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Today Is National Weatherperson's Day

February 2015

By WeatherBug Sr. Meteorologist, John Bateman

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Thursday is National Weatherperson`s Day - a day used to recognize men and women making contributions in the field of meteorology.

"National Weatherperson`s Day?", you may ask yourself, "Is that for real?"

As a matter of fact, yes! It became a recognized "holiday" in the 1990s and was chosen in honor of one of the U.S.`s first weather observers, John Jeffries, who took daily weather observations from 1774 to 1816.

John Jeffries was a Boston scientist and physician born on February 5, 1744. Always fascinated by the weather, Jeffries started taking and recording daily weather measurements in Boston in 1774. He later teamed up with Jean-Pierre Blanchard who was a French inventor and pioneer in aviation and ballooning.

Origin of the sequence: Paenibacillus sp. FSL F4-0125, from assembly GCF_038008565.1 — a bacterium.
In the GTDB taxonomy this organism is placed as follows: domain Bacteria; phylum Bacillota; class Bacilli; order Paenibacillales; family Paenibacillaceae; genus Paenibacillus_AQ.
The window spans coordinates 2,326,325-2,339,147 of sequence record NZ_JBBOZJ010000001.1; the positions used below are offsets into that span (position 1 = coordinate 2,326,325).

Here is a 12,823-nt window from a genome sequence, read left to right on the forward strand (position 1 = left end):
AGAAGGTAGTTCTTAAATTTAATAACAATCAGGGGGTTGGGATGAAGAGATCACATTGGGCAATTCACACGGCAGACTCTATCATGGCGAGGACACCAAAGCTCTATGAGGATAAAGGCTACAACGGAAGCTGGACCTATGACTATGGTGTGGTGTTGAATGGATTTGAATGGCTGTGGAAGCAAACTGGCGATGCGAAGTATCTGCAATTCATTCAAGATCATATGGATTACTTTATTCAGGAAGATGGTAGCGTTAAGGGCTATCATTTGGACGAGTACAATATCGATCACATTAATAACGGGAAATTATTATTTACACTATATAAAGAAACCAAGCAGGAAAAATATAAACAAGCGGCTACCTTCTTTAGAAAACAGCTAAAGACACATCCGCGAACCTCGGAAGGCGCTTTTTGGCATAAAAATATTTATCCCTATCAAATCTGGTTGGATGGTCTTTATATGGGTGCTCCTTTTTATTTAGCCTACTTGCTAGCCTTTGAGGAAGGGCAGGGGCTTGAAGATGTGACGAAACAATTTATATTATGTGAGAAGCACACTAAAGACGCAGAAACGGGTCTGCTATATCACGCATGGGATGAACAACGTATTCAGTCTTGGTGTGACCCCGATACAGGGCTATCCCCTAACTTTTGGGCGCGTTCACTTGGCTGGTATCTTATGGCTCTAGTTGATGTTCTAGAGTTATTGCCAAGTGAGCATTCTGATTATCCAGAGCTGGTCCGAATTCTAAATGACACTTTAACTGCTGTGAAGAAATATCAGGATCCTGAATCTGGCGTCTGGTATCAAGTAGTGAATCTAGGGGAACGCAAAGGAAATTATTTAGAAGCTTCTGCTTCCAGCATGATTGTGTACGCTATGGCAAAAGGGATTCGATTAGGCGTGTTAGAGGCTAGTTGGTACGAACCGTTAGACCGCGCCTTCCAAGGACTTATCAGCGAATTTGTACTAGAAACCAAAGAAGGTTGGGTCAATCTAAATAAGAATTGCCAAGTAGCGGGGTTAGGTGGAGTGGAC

In 1784, while on a balloon several thousand feet aloft, Jeffries took the first-ever weather measurements from a balloon, a critical source of weather data that meteorologists use to this day. Later, Jeffries rode on the first balloon flight across the English Channel with Blanchard on January 7, 1785. The hydrogen-filled balloon flew from Dover Castle, England to Guines, France. While in the air, Jeffries took more weather measurements during the two-and-a-half hour trip.

Because of his significant contributions to the science of weather observing and forecasting, February 5 (Jeffries` birthday) was chosen as National Weatherperson`s Day.

Maybe you can throw your favorite meteorologist a party ...with balloons?


Story image: American physician John Jeffries (1744-1819), who performed the first weather observations from a gas balloon. Courtesy of J. Russel, Caroline Watson, and Wikimedia Commons

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